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I'm working on a web service using ASP.NET MVC's new WebAPI that will serve up binary files, mostly .cab and .exe files.

The following controller method seems to work, meaning that it returns a file, but it's setting the content type to application/json:

public HttpResponseMessage<Stream> Post(string version, string environment, string filetype)
{
    var path = @"C:\Temp\test.exe";
    var stream = new FileStream(path, FileMode.Open);
    return new HttpResponseMessage<Stream>(stream, new MediaTypeHeaderValue("application/octet-stream"));
}

Is there a better way to do this?

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4 Answers

up vote 125 down vote accepted

Try using a simple HttpResponseMessage, with a StreamContent inside, which should work fine.

public HttpResponseMessage Post(string version, string environment,
    string filetype)
{
    var path = @"C:\Temp\test.exe";
    HttpResponseMessage result = new HttpResponseMessage(HttpStatusCode.OK);
    var stream = new FileStream(path, FileMode.Open);
    result.Content = new StreamContent(stream);
    result.Content.Headers.ContentType = 
        new MediaTypeHeaderValue("application/octet-stream");
    return result;
}
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15  
Would you happen to know when the stream gets closed? I am assuming the framework ultimately calls HttpResponseMessage.Dispose(), which in turn calls HttpResponseMessage.Content.Dispose() effectively closing the stream. –  Steve Guidi Apr 20 '12 at 18:36
12  
Steve - you're correct and I verified by adding a breakpoint to FileStream.Dispose and running this code. The framework calls HttpResponseMessage.Dispose, which calls StreamContent.Dispose, which calls FileStream.Dispose. –  Dan Gartner Aug 22 '12 at 20:02
3  
You can't really add a using to either the result (HttpResponseMessage) or the stream itself, since they'll still be used outside the method. As @Dan mentioned, they're disposed by the framework after it's done sending the response to the client. –  carlosfigueira Jun 19 '13 at 16:18
1  
I think he means the usings that go at the top of the file. Like using System.IO; –  Peter Jul 22 '13 at 15:19
1  
@B.ClayShannon yes, that's about it. As far as the client is concerned it's just a bunch of bytes in the content of the HTTP response. The client can do with those bytes whatever they choose, including saving it to a local file. –  carlosfigueira Feb 20 at 14:53
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The overload that you're using sets the enumeration of serialization formatters. You need to specify the content type explicitly like:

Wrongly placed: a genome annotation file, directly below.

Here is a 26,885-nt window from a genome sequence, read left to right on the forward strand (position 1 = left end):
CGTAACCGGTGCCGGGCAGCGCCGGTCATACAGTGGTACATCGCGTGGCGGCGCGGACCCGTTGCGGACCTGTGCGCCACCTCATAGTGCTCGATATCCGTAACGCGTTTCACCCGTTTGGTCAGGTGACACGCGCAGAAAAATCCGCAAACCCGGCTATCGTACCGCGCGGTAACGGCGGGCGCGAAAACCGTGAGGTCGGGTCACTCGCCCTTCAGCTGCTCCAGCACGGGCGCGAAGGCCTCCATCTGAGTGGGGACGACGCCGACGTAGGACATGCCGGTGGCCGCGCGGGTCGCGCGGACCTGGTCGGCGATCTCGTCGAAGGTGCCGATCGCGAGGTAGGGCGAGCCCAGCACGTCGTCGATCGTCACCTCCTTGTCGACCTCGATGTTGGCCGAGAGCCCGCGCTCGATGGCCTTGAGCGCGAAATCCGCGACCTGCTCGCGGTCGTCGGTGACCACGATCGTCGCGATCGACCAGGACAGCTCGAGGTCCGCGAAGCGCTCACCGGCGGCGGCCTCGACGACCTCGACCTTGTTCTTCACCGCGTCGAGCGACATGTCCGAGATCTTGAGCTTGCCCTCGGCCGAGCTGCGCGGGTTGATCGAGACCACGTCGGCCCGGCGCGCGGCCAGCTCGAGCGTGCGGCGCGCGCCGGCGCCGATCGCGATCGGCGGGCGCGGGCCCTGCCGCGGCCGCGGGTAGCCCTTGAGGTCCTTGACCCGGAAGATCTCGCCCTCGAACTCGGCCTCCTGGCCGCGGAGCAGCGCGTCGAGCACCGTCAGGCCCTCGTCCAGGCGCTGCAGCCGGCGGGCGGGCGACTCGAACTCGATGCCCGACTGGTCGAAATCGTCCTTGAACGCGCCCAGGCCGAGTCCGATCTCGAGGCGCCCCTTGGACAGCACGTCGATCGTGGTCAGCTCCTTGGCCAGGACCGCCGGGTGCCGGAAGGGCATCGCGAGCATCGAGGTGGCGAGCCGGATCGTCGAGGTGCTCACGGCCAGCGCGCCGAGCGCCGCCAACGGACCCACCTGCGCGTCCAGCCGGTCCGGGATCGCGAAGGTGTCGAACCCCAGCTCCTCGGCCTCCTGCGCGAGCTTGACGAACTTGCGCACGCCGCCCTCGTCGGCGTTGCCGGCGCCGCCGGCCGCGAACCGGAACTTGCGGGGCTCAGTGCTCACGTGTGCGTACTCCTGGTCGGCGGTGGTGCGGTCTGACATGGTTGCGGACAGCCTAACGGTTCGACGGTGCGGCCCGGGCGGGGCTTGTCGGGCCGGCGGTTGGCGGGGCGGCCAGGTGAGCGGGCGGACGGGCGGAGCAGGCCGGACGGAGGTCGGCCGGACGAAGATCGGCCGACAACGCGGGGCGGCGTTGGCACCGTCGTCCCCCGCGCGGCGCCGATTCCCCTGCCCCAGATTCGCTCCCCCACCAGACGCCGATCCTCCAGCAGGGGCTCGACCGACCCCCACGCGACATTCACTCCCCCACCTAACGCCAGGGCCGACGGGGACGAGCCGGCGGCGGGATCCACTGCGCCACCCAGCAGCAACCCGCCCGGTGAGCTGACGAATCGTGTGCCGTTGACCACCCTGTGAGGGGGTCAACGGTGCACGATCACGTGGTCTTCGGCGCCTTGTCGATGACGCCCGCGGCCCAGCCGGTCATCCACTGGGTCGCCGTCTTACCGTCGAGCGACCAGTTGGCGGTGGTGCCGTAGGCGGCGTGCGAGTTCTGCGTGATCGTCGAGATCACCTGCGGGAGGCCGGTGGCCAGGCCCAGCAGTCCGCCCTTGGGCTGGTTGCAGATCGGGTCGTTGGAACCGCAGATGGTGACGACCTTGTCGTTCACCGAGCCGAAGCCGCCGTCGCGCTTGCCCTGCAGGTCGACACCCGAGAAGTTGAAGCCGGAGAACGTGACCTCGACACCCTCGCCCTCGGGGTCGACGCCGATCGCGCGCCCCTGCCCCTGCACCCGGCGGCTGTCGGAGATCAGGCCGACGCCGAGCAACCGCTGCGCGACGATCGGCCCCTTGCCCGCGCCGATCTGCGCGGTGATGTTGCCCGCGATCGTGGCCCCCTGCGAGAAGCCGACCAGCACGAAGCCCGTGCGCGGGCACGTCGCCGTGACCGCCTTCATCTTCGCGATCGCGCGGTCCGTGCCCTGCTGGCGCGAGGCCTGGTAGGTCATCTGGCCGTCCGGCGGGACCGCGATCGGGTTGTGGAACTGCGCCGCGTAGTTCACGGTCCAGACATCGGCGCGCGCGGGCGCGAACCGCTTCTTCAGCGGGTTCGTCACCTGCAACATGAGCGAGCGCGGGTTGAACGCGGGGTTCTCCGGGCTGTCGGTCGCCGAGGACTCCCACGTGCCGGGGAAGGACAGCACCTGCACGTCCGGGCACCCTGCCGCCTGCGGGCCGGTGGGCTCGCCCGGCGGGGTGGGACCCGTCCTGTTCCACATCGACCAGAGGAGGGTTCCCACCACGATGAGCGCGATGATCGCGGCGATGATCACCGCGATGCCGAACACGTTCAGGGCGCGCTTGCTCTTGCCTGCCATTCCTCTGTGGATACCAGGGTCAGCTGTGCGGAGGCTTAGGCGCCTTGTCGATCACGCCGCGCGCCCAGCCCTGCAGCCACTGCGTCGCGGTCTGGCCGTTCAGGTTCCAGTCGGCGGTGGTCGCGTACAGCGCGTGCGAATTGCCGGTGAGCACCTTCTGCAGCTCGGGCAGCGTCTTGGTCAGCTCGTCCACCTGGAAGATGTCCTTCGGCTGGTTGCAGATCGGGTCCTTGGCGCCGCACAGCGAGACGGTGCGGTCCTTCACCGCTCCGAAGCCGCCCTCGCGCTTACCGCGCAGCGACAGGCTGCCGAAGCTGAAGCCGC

httpResponseMessage.Content.Headers.ContentType = new MediaTypeHeaderValue("application/octet-stream");
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Thanks for the reply. I tried this out, and I'm still seeing Content Type: application/json in Fiddler. The Content Type appears to be set correctly if I break before returning the httpResponseMessage response. Any more ideas? –  Josh Earl Mar 3 '12 at 14:34
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For Web API 2, you can implement IHttpActionResult. Here's mine:

class FileResult : IHttpActionResult
{
    private readonly string _filePath;
    private readonly string _contentType;

    public FileResult(string filePath, string contentType = null)
    {
        if (filePath == null) throw new ArgumentNullException("filePath");

        _filePath = filePath;
        _contentType = contentType;
    }

    public Task<HttpResponseMessage> ExecuteAsync(CancellationToken cancellationToken)
    {
        return Task.Run(() =>
        {
            var response = new HttpResponseMessage(HttpStatusCode.OK)
            {
                Content = new StreamContent(File.OpenRead(_filePath))
            };

            var contentType = _contentType ?? MimeMapping.GetMimeMapping(Path.GetExtension(_filePath));
            response.Content.Headers.ContentType = new MediaTypeHeaderValue(contentType);

            return response;

        }, cancellationToken);
    }
}

Then something like this in your controller:

[Route("Images/{*imagePath}")]
public IHttpActionResult GetImage(string imagePath)
{
    var serverPath = Path.Combine(_rootPath, imagePath);
    var fileInfo = new FileInfo(serverPath);

    return !fileInfo.Exists
        ? (IHttpActionResult) NotFound()
        : new FileResult(fileInfo.FullName);
}

And here's one way you can tell IIS to ignore requests with an extension so that the request will make it to the controller:

<!-- web.config -->
<system.webServer>
  <modules runAllManagedModulesForAllRequests="true"/>
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will the above code works for downloading zip file –  GowthamanSS Jan 13 at 10:28
    
No sorry it doesn't work for zip files. –  Ronnie Overby Jan 13 at 15:28
    
@RonnieOverby: What does this mean: "tell IIS to ignore requests with an extension so that the request will make it to the controller" What sort of request has an extension, and how would having an extension potentially cause it to not make it to the Controller? –  B. Clay Shannon Feb 19 at 0:24
    
It means that the web server must be instructed to treat requests that look like static asset requests differently than it normally does. –  Ronnie Overby Feb 19 at 1:31
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You could try

httpResponseMessage.Content.Headers.Add("Content-Type", "application/octet-stream");
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